SAN FRANCISCO — Hawaii Gov. Linda Lingle is proposing to further restructure the state’s debt portfolio as part of a budget revision proposal that is primarily focused on dealing with a continued decline in tax receipts that is threatening to throw the budget out of balance.
“The gap between projected resources and actual appropriations must be closed to satisfy the constitutional requirement of a balanced budget,” Lingle said in her budget message to the Legislature last week.
Hawaii is facing a $1.23 billion budget gap between now and June 30 2011, including $721 million in the current fiscal year, fiscal 2010, and more than $509 million in fiscal 2011, she said.
“We’re going to close that gap in both of those years and have a positive balance at the end of those years,” Lingle said at a press conference to announce the budget proposals.
Hawaii has a two-year budget cycle, but the supplemental budget adjustments are needed for the second year of the cycle to deal with a continuing revenue decline.
Earlier this month, official forecasters at the Council on Revenues predicted Hawaii’s general fund revenue in the current year, fiscal 2010, would be 2.5% below fiscal 2009.
Lingle proposed a variety of spending cuts, revenue increases, revenue shifts, and one-time measures to help close the budget cycle in balance.
Her administration estimates that general fund revenue will not return to pre-recession 2008 levels until fiscal 2012 at the earliest.
The Republican governor’s budget proposals will go to a Legislature that is heavily dominated by Democrats who have shown little inclination to go along with her in the past. Thanks to term limits, Lingle is a lame duck, to boot.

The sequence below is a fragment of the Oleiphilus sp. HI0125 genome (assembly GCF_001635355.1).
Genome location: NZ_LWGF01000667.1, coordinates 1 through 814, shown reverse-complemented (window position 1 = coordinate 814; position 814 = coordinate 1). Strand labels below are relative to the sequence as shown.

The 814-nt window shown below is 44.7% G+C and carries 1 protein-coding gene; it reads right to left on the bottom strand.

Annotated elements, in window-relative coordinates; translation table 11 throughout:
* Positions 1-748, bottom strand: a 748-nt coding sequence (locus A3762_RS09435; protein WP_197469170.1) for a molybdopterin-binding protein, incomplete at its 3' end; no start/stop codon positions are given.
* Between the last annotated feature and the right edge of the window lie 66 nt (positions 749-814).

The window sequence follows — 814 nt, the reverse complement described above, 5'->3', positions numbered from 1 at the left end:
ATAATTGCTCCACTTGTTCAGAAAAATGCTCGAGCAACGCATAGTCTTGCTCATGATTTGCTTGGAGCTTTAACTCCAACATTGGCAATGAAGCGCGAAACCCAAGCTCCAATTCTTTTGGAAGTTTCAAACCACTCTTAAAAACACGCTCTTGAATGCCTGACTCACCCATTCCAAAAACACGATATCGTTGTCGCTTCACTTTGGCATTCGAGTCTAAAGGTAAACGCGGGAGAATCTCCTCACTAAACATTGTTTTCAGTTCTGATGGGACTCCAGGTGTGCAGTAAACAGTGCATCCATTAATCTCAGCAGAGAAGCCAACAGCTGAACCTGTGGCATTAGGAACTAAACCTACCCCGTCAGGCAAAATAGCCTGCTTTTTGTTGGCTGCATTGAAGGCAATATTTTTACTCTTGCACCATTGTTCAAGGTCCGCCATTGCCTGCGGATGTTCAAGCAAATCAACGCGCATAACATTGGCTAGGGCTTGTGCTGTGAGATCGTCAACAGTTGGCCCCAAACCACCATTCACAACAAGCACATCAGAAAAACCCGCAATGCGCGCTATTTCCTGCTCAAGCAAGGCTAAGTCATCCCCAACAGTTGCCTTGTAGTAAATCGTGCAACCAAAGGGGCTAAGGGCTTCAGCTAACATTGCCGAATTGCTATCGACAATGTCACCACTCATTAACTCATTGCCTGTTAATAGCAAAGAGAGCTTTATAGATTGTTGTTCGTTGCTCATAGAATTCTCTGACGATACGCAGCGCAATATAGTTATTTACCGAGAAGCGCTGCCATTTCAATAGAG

The governor’s proposals include a further restructuring of the state’s debt portfolio, after one implemented this year, to save an additional $18.6 million in the current fiscal year, as well as an additional $75.2 million in fiscal 2011.
“Maybe we push it out, maybe we get a lower rate of interest,” Lingle said at the press conference. “Whatever action we take, it has to have a net savings to the state.”
Lingle said another debt restructuring earlier this year has already saved the state $97.3 million during the current two-year budget period.
Other one-time budget proposals include pushing back payment of $275 million in estimated income tax refunds until after the next fiscal year begins.
“I expect the Legislature will support this,” Lingle said. “There are so few options in [fiscal] 2010.”
The governor is also proposing to suspend transient accommodation tax revenue sharing with county governments “until the state regains its financial footing,” to save about $100 million.
Despite the operating budget challenges, Lingle said she remains committed to the state’s capital improvement plan, though her budget will eliminate all general fund cash financing of capital projects.
Her budget calls for $312 million of new general obligation bonds during the remainder of fiscal 2010, and $550 million more in fiscal 2011.
The budget also calls for more than $1.48 billion of state revenue bonds over the next 18 months, with more than half attributed to the state airport system.